Diverse pools are a means to an end. Building diverse teams, while involving more intention than building diverse pools, is also only a means to an end. It takes diverse teams, working in an inclusive culture, and making the diversity of the team count, to engage more stakeholders and raise more money. Diversity is not only a moral imperative—the “right thing to do”—it is a business imperative for everyone involved in nonprofit leadership and philanthropy: boards, volunteers, CEOs, C-suite leaders, and engagement and fundraising professionals. Until everyone involved in the recruitment process understands and can articulate diversity as essential to stakeholder engagement and fundraising outcomes, recruitment efforts will fall short.
New Book – Diversity, Equity, and Inclusion in Advancement: A Guide to Strengthening Engagement and Fundraising Through Inclusionby
Progress on diversity, equity, and inclusion in the field of philanthropy is long overdue. To help move the needle, Angelique Grant and Ron Schiller have authored the first comprehensive book on DEI specifically for nonprofits and advancement teams. Diversity, Equity, and Inclusion: A Guide to Strengthening Engagement and Fundraising Through Inclusion is now live in the CASE Bookstore. The book offers a guide for building inclusive cultures and teams. It explores how to implement a culture of DEI, recruit, onboard, and retain diverse staff, and integrate DEI into fundraising campaigns. ALG looks forward to sharing this new resource with our partners to create sustained behavioral change in the field of advancement.
Organizations often overestimate how included those they serve and employ really feel in the mission. A diversity audit can help bring those true feelings to light, says Dr. Angelique Grant at the Aspen Leadership Group. Grant leads these audits and says it’s essential that nonprofits focus on equity and inclusion — not just diversity. “If you have an organization [where] no one feels included or a sense of belonging or wanting to be there, it doesn’t matter how diverse you are,” she said. “Once you’ve identified whatever the obstacles are, it sets you up for moving from awareness to action.” Read more about how grantmakers and nonprofits can be accountable and transparent with their DE&I efforts in The Chronicle of Philanthropy.
More fundraising leaders are embracing inclusion and want to train their teams on diversity, equity and inclusion. But are we adapting our actions by applying a DE&I lens to our advancement practices? Williams College and William & Mary demonstrated success when they adopted inclusive fundraising strategies. Now the philanthropy sector must develop new skills and change behaviors to achieve similar long-term results.
The movement to grow women’s philanthropy is not meant to focus only on one profile of women who give. Women’s philanthropy includes ALL those who identify as women. It is intended to be inclusive. Yet current language and actions by those who identify as white cisgender women leaders in this movement – including myself – may not be making inclusivity clear. We unconsciously may be perpetuating a system of racism and gender inequity.
It is on us to create diverse women’s philanthropy councils. Now. Women of color are the most underrepresented of all groups on boards. Women of color and women of different generations have voices and perspectives to add regarding how they give and want to be engaged. By including men on our councils, they can leverage their platforms and share their power, making them valuable contributors and allies to grow women’s philanthropy. Wider diversity will help our councils make better decisions and grow philanthropy. This takes attention, intention, asking stakeholders for help, and adapting your model when needed, to be successful.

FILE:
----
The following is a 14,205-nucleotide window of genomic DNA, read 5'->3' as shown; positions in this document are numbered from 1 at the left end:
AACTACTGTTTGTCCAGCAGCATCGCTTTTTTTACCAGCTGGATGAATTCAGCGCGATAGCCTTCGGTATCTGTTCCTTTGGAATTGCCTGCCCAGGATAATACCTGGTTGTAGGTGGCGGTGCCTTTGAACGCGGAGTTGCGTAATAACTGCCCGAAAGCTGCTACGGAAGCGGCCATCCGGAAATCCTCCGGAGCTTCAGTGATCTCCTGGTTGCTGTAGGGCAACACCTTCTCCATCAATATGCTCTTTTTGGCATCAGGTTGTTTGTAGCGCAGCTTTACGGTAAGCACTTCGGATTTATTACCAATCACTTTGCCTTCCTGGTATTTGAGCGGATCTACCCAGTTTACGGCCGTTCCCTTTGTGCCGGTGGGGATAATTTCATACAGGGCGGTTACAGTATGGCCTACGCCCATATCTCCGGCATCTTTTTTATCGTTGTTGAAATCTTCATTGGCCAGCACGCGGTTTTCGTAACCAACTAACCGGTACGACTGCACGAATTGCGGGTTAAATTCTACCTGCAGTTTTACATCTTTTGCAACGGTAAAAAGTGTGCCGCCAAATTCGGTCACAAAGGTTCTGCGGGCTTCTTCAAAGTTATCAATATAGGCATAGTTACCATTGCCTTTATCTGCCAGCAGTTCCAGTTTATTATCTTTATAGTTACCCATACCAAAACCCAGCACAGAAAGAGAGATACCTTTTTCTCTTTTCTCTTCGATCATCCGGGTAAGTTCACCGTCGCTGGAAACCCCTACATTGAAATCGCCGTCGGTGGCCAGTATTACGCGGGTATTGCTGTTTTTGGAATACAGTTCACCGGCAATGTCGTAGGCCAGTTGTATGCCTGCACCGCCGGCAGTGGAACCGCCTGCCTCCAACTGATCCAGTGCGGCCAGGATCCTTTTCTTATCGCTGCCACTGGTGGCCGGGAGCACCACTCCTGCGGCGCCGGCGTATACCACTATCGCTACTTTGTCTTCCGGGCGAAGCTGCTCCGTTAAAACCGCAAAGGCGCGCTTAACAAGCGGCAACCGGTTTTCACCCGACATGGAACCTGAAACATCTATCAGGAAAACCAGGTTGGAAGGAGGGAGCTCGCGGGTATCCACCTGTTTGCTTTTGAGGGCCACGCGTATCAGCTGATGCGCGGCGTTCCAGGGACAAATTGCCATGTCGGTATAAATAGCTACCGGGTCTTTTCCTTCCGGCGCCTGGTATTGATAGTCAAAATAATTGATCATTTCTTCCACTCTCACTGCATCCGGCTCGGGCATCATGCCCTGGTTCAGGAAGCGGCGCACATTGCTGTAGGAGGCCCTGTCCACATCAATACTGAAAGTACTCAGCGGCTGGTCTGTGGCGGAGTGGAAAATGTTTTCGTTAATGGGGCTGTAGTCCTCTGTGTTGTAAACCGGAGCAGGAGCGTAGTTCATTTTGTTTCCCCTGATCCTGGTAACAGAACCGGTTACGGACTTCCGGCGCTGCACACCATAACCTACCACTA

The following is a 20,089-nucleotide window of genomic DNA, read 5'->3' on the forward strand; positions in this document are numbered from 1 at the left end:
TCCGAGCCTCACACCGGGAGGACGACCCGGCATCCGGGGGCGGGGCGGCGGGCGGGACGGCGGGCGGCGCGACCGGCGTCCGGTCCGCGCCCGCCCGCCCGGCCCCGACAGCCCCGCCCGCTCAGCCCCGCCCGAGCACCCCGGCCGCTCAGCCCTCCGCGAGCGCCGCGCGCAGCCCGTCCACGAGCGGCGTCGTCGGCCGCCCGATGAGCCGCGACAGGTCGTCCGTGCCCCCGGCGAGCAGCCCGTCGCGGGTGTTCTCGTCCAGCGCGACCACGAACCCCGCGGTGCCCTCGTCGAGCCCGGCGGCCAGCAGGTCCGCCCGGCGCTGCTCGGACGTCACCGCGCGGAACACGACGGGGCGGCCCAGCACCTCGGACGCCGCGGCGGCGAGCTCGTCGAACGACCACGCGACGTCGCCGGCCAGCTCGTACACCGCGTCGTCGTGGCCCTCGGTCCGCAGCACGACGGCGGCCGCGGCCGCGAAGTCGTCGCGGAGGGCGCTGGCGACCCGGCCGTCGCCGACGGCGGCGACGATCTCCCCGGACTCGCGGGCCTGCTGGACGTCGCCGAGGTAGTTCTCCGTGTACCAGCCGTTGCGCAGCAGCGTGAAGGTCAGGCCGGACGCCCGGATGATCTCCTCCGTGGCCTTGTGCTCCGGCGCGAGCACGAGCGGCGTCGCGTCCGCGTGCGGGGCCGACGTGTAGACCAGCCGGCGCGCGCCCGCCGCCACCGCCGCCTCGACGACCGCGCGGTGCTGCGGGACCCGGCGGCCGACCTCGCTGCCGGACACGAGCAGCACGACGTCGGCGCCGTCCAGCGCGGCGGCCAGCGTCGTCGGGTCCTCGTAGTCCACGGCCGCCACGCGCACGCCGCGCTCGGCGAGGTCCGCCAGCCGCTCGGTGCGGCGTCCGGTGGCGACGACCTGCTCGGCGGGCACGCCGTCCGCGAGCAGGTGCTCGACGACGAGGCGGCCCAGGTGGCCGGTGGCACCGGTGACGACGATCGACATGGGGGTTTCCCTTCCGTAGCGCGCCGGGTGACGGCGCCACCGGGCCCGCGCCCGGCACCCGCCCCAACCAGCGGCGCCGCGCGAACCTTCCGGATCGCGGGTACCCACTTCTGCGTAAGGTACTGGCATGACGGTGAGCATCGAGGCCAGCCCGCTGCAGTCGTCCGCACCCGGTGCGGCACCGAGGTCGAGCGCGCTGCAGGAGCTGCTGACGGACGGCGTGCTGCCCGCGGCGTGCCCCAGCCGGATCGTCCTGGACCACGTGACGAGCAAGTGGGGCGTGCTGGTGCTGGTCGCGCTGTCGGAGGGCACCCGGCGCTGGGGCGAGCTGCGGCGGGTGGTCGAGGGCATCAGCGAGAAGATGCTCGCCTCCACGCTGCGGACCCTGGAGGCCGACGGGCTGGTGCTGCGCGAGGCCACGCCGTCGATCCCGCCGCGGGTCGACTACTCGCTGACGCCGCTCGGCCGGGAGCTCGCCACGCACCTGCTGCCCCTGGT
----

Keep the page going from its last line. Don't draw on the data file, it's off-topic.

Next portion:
White nonprofit professionals who aspire to be allies must stay engaged in anti-racist work. Checking out is a privilege and ALG’s Colleen Flynn offers resources for supporting colleagues of color and staying accountable.
If you are a leader in an organization committed to diversity, equity and inclusion, now is not the time to remain silent. Now is the time to show your colleagues of color that you value them and support them, and that you are committed to playing a leadership role in your organization’s anti-racist work.
After rapidly and successfully adjusting to remote operations, talent managers are now looking ahead to what the advancement team of the future looks like. The following offers insights from talent managers at a variety of organizations for how they are weathering the storm. It offers key considerations for planning, recommendations for best practices, and innovative examples from colleges and universities that respond to our teams’ physical, mental, and emotional needs as we transition to new models. The inspiration of this article was the result of a national advancement talent management leaders convening that was co-facilitated by Yvette Marsh, Executive Director of Talent Management, Louisiana State University Foundation and Angelique Grant, Senior Consultant and Vice President at Aspen Leadership Group.
“Unwillingness on the part of the fundraising profession to pay attention to transferable skills has not only diminished the pipeline of talent, but also diminished success in objectives for the profession to become more diverse,” says Ron Schiller of Aspen Leadership Group. “We’re missing out on plenty of people with strong skills and relevant passion who could put those skills to work for something that matters deeply to them.”